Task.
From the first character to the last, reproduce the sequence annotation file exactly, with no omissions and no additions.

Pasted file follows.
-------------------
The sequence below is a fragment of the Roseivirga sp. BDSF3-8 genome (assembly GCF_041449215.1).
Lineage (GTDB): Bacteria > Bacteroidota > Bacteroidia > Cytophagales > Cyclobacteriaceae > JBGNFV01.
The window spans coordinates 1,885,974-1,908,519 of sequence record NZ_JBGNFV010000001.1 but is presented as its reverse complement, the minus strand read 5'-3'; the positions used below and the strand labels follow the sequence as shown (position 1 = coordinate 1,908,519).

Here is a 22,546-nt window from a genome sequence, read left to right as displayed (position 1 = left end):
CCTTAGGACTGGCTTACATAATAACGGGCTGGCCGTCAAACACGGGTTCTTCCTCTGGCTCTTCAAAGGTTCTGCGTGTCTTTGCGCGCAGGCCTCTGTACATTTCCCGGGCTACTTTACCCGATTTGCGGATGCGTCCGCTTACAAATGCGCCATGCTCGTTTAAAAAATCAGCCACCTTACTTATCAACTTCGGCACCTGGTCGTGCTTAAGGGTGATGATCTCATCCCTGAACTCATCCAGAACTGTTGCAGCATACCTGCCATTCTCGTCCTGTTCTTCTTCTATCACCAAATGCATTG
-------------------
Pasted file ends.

The sequence below is a fragment of the Roseivirga sp. BDSF3-8 genome (assembly GCF_041449215.1).
Lineage (GTDB): Bacteria > Bacteroidota > Bacteroidia > Cytophagales > Cyclobacteriaceae > JBGNFV01.
The window spans coordinates 1,885,974-1,908,519 of sequence record NZ_JBGNFV010000001.1 but is presented as its reverse complement, the minus strand read 5'-3'; the positions used below and the strand labels follow the sequence as shown (position 1 = coordinate 1,908,519).

Here is a 22,546-nt window from a genome sequence, read left to right as displayed (position 1 = left end):
CCTTAGGACTGGCTTACATAATAACGGGCTGGCCGTCAAACACGGGTTCTTCCTCTGGCTCTTCAAAGGTTCTGCGTGTCTTTGCGCGCAGGCCTCTGTACATTTCCCGGGCTACTTTACCCGATTTGCGGATGCGTCCGCTTACAAATGCGCCATGCTCGTTTAAAAAATCAGCCACCTTACTTATCAACTTCGGCACCTGGTCGTGCTTAAGGGTGATGATCTCATCCCTGAACTCATCCAGAACTGTTGCAGCATACCTGCCATTCTCGTCCTGTTCTTCTTCTATCACCAAATGCATTG